Whipple’s Disease

(Intestinal Lipodystrophy)

Definition

Whipple’s disease is a rare infectious disease.

Causes

Whipple’s disease is caused by a specific type of bacteria. It causes abnormal changes on the wall of the small intestine. These changes disrupt the villi. Villi are tiny, finger-like structures that stick out from the wall of the intestine to help absorb nutrients. As a result, some nutrients are not absorbed properly and do not reach the rest of the body.
Cross Section of Intestine With Villi
Intestine Cross section
Copyright © Nucleus Medical Media, Inc.

Risk Factors

There is no evidence that Whipple’s disease is passed from person to person. But, there is some evidence that the bacteria may be present in people who are healthy. This suggests that the few people who develop the disease may have an abnormal response to the bacteria. Some people with Whipple’s disease may have a genetic defect that makes them more likely to develop the disease. Whipple’s disease occurs mainly in middle-aged men.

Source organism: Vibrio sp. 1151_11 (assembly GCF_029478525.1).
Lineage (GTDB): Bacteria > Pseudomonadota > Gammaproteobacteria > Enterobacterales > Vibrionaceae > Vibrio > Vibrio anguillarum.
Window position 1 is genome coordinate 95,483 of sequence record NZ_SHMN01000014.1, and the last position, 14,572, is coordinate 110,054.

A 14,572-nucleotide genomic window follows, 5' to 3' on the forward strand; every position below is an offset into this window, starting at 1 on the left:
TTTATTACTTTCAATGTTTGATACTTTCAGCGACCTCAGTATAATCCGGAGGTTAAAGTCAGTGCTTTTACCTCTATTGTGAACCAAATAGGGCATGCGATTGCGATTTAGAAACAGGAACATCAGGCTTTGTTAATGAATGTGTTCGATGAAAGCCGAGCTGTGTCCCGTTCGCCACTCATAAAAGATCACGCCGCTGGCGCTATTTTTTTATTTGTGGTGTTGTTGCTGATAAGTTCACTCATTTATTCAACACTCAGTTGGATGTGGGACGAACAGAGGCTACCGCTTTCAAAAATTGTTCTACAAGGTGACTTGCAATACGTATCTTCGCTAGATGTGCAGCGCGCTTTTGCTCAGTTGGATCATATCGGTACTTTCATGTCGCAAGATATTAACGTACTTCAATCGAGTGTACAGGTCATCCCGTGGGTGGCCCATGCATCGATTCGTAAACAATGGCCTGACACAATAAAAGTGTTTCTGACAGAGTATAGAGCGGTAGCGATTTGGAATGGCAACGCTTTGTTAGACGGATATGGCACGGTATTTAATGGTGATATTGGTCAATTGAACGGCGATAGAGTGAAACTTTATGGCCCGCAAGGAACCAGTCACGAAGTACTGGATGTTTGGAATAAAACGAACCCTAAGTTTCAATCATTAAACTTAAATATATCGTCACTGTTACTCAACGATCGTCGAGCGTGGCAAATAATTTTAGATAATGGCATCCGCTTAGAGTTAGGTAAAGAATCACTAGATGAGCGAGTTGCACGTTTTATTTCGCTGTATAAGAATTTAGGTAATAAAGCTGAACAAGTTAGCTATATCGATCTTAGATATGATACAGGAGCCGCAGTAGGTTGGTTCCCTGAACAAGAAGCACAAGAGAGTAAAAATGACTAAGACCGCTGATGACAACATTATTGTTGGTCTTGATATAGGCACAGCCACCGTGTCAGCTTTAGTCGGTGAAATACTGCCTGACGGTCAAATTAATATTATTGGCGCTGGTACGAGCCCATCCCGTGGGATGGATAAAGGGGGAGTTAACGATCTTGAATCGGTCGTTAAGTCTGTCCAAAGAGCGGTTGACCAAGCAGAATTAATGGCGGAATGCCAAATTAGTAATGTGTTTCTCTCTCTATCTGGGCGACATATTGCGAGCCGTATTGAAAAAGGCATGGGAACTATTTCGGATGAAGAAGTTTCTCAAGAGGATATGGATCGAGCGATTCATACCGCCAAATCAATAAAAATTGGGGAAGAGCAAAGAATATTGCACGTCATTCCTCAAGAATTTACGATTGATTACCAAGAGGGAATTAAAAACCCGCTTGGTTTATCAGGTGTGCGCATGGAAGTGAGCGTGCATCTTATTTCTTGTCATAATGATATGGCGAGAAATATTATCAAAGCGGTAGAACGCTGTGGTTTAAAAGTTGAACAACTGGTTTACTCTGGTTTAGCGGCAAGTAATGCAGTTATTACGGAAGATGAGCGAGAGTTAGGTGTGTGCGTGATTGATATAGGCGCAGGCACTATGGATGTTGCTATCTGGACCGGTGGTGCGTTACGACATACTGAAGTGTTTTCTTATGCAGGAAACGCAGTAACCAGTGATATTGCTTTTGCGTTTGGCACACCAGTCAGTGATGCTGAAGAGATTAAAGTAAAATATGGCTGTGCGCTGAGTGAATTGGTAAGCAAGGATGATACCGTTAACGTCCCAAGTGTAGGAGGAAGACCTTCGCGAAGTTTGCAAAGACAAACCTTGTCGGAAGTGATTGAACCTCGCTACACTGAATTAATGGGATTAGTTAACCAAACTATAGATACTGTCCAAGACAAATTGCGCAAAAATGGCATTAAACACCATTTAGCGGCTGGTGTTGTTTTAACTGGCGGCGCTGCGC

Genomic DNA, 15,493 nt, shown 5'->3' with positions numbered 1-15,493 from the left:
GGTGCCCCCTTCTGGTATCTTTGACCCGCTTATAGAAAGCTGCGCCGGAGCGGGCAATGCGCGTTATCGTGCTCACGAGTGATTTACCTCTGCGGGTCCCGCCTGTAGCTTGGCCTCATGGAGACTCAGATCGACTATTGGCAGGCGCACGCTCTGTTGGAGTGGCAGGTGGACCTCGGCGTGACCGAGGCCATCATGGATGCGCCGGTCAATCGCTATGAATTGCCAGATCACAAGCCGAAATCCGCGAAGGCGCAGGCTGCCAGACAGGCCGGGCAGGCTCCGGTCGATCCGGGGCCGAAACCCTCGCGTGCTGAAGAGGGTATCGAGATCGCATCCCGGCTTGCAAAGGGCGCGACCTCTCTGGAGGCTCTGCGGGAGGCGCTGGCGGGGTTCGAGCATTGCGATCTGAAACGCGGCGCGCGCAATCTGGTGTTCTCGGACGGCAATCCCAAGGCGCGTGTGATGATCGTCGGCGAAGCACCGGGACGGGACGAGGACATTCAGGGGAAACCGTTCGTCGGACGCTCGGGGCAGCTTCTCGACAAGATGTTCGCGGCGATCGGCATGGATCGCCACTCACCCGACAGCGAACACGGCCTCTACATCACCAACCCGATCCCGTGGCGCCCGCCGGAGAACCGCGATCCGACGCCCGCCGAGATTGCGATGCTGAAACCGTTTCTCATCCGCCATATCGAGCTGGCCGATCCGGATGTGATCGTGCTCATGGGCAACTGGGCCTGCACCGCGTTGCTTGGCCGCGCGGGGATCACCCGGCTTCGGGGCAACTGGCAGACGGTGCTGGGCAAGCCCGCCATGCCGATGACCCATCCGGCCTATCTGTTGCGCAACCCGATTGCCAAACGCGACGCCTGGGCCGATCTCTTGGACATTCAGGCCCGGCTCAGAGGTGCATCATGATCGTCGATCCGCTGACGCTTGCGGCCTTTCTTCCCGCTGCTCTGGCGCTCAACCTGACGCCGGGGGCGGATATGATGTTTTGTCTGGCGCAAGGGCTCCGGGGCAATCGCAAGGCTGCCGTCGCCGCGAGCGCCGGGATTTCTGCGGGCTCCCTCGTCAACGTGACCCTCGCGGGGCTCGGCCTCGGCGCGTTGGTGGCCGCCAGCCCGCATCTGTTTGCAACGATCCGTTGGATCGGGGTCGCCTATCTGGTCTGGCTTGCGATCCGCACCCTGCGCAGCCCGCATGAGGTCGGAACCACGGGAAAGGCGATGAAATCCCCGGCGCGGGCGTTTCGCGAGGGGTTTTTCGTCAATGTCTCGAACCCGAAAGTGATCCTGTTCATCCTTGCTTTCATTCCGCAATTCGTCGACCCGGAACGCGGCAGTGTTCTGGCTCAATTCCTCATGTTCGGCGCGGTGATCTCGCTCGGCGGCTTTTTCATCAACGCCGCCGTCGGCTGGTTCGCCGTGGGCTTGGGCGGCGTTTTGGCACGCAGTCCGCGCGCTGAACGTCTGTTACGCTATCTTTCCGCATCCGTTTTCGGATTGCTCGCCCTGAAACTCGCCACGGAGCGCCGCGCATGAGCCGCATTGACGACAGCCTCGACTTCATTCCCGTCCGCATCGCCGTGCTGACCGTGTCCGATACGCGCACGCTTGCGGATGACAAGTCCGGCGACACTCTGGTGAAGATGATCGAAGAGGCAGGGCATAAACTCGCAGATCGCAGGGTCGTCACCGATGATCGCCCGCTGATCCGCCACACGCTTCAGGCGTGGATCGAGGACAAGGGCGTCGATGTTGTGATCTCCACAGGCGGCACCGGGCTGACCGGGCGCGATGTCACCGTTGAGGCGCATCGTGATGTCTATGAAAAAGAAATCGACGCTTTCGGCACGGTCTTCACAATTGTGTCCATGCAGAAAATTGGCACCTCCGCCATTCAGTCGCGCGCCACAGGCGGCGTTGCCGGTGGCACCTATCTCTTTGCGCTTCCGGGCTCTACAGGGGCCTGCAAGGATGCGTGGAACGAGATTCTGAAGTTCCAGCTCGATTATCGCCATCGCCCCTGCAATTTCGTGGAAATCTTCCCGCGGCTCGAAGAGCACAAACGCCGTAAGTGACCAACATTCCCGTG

Symptoms

This disease can affect many parts of the body. The small intestine is the main organ affected. Symptoms usually begin slowly and occur in stages. The first stage includes:
  • Pain in the joints (in 90% of cases)
  • Fever
The disease is usually not diagnosed until several years later when additional symptoms may develop. These include:
  • Pain and bloating in the abdomen
  • Diarrhea
  • Fatty foul-smelling stools
  • Bleeding from the intestines
  • Weight loss
  • Weakness
  • Fatigue (often from anemia )
  • Cough and chest pain
  • Increased skin pigmentation (in 50% of cases)
  • Swollen lymph glands
If the disease is not treated, this second stage may last for a number of years. Then, more severe symptoms may occur due to the lack of nutrients reaching different parts of the body. Symptoms may occur in any part of the body, but most likely the heart, nervous system, brain, lungs, eyes, or skin. If the disease still is not treated, it usually causes death in this third stage.

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